Having added the ability to view and search for LinkedIn profiles in Unified Service Desk (USD), my thoughts turned to Twitter. I wanted to be able to generate and send tweets from within CRM / USD with a record of the tweets logged against the entity they were regarding. I might (for example) want to send a tweet when a case is opened to tell all of my followers about a known issue and to also tweet again when it is resolved. Or maybe I want to tweet each time a new customer is signed up. Etc.

The steps involved were more complicated than LinkedIn integration!

I hit a few snags along the way. Firstly twitter cannot be shown in an iframe within a CRM form. (Or at least I couldn’t get that working.) And when I showed Twitter in a tab I got script errors from the Twitter site. Which when I found were known problems with earlier versions of IE. Seemed the Internal WPF forms in USD can’t display Twitter without giving these error. But have several hours of playing I found an approach that worked.

Here is how I achieved the final working solution …

  1. I created a custom entity in CRM as an activity, called tweet.
  2. I created a hosted control called “Twitter”, to hold my new CRM entity.
  3. I created a hosted control called “Tweet”.
  4. I created a sciptlet to build a url.
  5. I created an action to navigate to the url.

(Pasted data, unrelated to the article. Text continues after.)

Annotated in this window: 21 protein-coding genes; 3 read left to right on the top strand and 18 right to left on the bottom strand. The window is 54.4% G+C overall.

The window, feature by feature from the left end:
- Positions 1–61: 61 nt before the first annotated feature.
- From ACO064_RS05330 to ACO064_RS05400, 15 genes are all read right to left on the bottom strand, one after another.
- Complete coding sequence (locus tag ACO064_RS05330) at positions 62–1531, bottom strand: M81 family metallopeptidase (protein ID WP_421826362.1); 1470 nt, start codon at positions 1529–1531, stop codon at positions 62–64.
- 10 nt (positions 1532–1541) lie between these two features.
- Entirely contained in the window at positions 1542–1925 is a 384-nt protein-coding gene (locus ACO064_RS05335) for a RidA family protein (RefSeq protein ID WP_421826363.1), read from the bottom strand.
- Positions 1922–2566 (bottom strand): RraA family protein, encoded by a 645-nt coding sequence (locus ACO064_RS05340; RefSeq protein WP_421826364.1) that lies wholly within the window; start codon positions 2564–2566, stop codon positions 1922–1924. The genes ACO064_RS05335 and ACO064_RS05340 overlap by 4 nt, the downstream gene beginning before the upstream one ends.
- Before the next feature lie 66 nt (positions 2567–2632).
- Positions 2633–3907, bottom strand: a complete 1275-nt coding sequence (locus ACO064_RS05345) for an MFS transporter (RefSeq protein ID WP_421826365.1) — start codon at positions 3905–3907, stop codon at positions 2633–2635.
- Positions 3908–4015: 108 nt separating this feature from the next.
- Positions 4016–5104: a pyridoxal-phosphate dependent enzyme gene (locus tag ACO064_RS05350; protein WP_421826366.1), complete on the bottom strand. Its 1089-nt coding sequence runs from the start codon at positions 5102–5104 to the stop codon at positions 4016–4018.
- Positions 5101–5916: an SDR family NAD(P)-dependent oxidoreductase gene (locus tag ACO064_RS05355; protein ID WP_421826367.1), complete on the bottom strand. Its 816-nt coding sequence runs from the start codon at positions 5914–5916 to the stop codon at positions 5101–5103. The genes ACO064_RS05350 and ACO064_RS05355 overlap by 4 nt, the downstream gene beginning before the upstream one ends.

6. I created a navigation toolbar for the twitter hosted control.
  7. I added a button to the navigation toolbar.
  8. I created some Windows Navigation Rules to open my twitter hosted control.
  9. I tested my solution!

Step One – Create a custom entity in CRM as an activity, called tweet.

First off I created a custom entity as an activity within CRM. I also found a couple of icons for Twitter and set these on my entity. (Quick Google search and you’ll find similar icons!)

I then added a few custom fields to the activity.

“http”, this is a text field of type url. If the tweet references a link to a website then that will be entered here.

“hashtags”, any hashtags to be added to the tweet will be listed here. The hashtags don’t need the user to key in the # character! But my code copes with it being keyed or not.

My form looked like this ….

So far a pretty standard CRM change.

Step Two – Create hosted control called “Twitter”, to hold my new CRM entity.

Next I needed a hosted control in USD that will be the container for my newly created twitter entity. This was pretty standard, the USD component type is “CRM Page” and display panel is “MainPanel”.

Step Three – Create a hosted control called “Tweet”.

Next I needed a hosted control that will be the tab needed to show the twitter website. It should have been a standard website. But that didn’t work. As I explained in my opening paragraph. I ended up trying something which works but I think should be wrong! I defined this hosted control as a CRM Page even though I’m going to display an external website in the tab.

A standard webpage with either “Internal WPF” or “IE” as the hosting type did not work!

Step Four – I created a scriptlet to build a url.

Now I needed to create some JavaScript code that will build an appropriate URL to create the tweet. My code is below;

function Tweet() {

var url;

var text = "[[new_tweet.subject]+u]";

var http = "[[new_tweet.new_http]+u]";

var hashtags = "[[new_tweet.new_hashtags]+u]";

var textEncoded = encode(text);

url = "https://twitter.com/intent/tweet?text=" + textEncoded

if (http != null && http != "") {

var httpEncoded = encode(http)

url = url + "&url=" + httpEncoded;


if (hashtags != null && hashtags != "") {

hashtags = hashtags.replace("#", "");